Mind and Will -- Body and Soul
We have often discussed the Rabbis' statement, that the Jews were
coerced into receiving the Torah, and that, only in the days of Esther
did the Jews willingly accept it.
Rav Yerucham Halevi questioned the simple understanding of these words.
The implication is that the generation of Esther was "greater" than
the people who stood at Mt. Sinai. This is certainly difficult to say.
The generation which received the Torah was the most intellectually
fit of all, and is referred to as "dor deyah" -- the generation of
knowledge. There is no question about their desire to receive the
Torah. Rather, say the following: Precisely because of their great
knowledge, it was considered as if they were forced into receiving the
Torah. Their intellectual awareness was so keen, that their minds
allowed them no other choice than to accept the Torah.
The generation of Esther, however, was quite different. They were far
removed from such intellectual ecstasy. They walked blindly in the
darkness, but, nonetheless, willingly accepted the Torah.
Rambam, in the "Sh'mona Perakim" (The Seven Chapters) quoted the
Philosophers. One who controls himself, forcing himself to act
properly, is not as great as the chasid -- one who desires to act
Imagine two people who perform the same mitzvos identically, to such a
degree that you cannot praise one's performance over the over.
Nonetheless, one of them has coerced himself to act, and the other
spontaneously desired to act. The second one is better off.
Years go by, and we are unfulfilled -- because we are acting under
We think that we must be unhappy, but it is not so. Nothing could be
farther from the truth. If only we would train ourselves so that the
mind does not have to force the body to act, but the body itself acts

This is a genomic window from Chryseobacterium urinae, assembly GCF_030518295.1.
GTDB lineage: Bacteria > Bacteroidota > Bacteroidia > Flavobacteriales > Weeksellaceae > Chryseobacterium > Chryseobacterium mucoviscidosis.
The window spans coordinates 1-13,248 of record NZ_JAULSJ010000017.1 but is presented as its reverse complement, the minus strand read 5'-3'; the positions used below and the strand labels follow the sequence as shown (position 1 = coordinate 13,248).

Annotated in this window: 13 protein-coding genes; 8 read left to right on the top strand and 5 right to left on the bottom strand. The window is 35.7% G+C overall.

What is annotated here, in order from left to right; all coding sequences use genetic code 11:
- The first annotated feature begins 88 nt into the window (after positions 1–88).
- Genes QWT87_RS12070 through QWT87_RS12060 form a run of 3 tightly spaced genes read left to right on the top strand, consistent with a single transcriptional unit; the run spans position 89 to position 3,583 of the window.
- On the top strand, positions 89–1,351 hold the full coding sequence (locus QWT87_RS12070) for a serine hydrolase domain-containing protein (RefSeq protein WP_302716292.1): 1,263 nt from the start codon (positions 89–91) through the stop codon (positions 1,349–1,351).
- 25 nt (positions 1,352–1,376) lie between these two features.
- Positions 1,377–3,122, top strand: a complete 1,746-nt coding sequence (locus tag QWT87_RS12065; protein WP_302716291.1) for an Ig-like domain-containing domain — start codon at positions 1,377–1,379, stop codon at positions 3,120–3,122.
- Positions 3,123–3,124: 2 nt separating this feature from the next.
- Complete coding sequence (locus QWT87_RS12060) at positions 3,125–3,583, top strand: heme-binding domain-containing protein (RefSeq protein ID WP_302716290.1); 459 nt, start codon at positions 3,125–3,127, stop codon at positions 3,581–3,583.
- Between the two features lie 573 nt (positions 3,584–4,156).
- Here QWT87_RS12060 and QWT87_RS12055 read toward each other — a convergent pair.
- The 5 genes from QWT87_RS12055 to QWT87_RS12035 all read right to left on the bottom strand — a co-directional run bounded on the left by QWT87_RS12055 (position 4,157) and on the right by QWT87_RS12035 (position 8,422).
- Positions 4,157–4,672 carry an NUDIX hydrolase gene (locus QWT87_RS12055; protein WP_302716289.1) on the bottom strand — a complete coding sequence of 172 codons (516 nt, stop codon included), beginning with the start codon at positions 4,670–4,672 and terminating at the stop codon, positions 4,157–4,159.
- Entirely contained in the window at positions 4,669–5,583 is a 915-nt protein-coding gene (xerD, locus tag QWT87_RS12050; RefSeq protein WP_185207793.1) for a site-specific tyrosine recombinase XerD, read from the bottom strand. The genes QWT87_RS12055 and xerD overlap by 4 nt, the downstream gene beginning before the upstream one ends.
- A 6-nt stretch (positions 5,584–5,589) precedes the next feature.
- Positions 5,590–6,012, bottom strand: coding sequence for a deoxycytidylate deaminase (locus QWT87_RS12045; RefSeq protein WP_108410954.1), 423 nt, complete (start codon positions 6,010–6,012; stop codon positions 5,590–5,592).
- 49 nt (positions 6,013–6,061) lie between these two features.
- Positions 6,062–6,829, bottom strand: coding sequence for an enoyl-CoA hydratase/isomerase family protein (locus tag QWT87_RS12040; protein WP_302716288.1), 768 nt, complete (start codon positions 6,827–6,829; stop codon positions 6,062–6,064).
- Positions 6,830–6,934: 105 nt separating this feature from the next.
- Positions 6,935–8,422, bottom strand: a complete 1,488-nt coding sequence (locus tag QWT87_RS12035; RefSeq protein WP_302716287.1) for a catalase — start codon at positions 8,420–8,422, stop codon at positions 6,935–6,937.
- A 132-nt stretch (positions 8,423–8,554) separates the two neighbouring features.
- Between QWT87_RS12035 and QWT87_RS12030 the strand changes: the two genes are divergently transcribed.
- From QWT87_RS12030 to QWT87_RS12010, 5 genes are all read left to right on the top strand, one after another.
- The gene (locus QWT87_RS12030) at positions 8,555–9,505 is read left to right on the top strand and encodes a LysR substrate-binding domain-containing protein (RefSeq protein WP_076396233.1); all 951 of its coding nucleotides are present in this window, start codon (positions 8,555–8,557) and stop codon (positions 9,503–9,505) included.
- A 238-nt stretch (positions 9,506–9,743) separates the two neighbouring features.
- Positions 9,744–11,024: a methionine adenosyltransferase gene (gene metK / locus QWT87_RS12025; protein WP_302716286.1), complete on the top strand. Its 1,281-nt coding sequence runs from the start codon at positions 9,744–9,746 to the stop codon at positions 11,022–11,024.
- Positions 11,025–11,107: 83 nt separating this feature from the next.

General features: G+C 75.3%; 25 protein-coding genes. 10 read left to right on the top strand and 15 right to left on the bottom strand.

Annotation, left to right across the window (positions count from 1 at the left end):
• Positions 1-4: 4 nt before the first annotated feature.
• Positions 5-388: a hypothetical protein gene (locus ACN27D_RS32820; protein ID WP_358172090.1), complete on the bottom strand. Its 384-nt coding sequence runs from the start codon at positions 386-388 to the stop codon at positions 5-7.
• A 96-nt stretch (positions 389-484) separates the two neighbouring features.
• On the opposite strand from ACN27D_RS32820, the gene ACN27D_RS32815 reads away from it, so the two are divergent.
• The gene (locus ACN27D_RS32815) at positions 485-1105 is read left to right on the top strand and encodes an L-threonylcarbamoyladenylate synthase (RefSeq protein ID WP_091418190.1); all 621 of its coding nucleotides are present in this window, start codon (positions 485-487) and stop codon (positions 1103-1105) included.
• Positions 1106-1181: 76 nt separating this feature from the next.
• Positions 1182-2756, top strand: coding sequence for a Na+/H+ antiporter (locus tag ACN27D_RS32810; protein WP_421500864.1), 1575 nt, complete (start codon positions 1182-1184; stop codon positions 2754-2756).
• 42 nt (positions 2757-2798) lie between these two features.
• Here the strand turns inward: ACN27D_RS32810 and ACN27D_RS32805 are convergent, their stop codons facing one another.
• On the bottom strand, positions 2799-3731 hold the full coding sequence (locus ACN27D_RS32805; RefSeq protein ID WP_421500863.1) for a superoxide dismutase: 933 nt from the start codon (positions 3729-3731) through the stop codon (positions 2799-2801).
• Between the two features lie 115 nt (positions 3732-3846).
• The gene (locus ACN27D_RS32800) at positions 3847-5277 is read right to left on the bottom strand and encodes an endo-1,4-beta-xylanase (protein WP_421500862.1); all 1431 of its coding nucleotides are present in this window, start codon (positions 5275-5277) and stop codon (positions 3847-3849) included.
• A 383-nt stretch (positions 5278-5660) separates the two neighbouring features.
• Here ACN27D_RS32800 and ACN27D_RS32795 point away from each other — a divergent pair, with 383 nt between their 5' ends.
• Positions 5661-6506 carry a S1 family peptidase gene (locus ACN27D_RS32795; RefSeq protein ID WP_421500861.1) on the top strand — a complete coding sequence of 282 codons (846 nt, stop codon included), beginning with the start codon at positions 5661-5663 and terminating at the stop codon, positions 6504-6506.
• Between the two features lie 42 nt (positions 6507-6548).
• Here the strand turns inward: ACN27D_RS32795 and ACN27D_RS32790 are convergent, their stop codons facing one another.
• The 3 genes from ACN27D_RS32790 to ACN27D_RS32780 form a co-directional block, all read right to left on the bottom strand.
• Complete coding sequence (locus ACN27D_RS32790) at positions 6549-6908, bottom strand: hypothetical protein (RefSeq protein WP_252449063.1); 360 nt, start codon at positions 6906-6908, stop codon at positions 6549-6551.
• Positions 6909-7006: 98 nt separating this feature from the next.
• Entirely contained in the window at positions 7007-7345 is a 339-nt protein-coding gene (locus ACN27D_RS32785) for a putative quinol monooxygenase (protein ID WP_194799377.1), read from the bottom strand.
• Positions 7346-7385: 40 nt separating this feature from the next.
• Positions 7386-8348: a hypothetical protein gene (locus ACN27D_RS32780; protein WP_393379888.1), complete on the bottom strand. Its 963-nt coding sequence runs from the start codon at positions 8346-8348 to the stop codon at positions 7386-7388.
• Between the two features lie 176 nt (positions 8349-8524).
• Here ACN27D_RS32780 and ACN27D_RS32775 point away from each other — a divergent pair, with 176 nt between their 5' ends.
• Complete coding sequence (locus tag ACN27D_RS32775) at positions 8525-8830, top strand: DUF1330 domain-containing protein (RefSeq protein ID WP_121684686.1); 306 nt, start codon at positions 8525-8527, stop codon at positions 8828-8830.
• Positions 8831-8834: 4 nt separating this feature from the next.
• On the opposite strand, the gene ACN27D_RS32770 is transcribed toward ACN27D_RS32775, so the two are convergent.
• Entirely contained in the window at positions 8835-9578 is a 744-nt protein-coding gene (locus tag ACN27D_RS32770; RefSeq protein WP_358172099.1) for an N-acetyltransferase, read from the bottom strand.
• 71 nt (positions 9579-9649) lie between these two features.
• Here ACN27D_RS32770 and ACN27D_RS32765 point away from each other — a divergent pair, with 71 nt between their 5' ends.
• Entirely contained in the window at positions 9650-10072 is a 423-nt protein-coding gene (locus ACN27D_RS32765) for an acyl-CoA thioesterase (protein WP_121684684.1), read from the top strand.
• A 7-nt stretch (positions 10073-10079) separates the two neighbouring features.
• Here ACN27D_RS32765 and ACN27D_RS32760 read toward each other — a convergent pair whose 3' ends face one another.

with spontaneous energy, knowing that to do so is in its own best
This is the main service -- to train the body... (From Da'as Torah,
The Yismach Moshe noted that the Yomim Tovim are each called "zecher
l'yitzias mitzraim" -- a reminder of the exodus from Egypt. Yet, it is
difficult to describe how Rosh Hashanah is reminiscent of the exodus.
In Parshas Behar, the Torah describes how the shofar shall be sounded
on Yom Kippur of the Yoveil (fiftieth year). At that point, servants
are set free. Here is the connection between Rosh Hashanah and the
departure from Egypt. The Shofar sound at Rosh Hashanah beckons us to
set ourselves free from the tyranny of our own personalities. This was
the true meaning of the exodus -- the freedom of the spirit.
Torah gives us our freedom
In Parshas Emor, we are taught that a Kohein must not be involved with
the burial of the dead under normal circumstances. Burial of the dead
is one of the greatest mitzvos; yet, the important level of the Kohein
does not allow him to profane himself in this way.
Similarly, one who is involved in Torah learning, does not interrupt in
order to perform a mitzva (that someone else can perform in his place).
Even though performing a mitzva is important, Torah affects the soul.
We must not profane the power of the soul, even for the performance of
a mitzva... (See Da'as Torah, Parshas Emor)
Just as the selection of the Kohein over other people seems arbitrary
-- yet must be respected -- so, too, the selection of Shabbos and Yom
Tov over the other days seems arbitrary. What is intrinsically
different between one day and another? Yet, Shabbos and Yom Tov must
be respected. In a similar manner, the moments of Torah study must be
respected, and not profaned. (Ibid.)
Rav Yerucham said that the honor given the Kohein teaches us regarding
the honor that must be given to each person. Do not profane your
The counting of the Omer teaches us about time. Each day is an
accomplishment, if we make it so. Respect the significance of time --
do not profane time...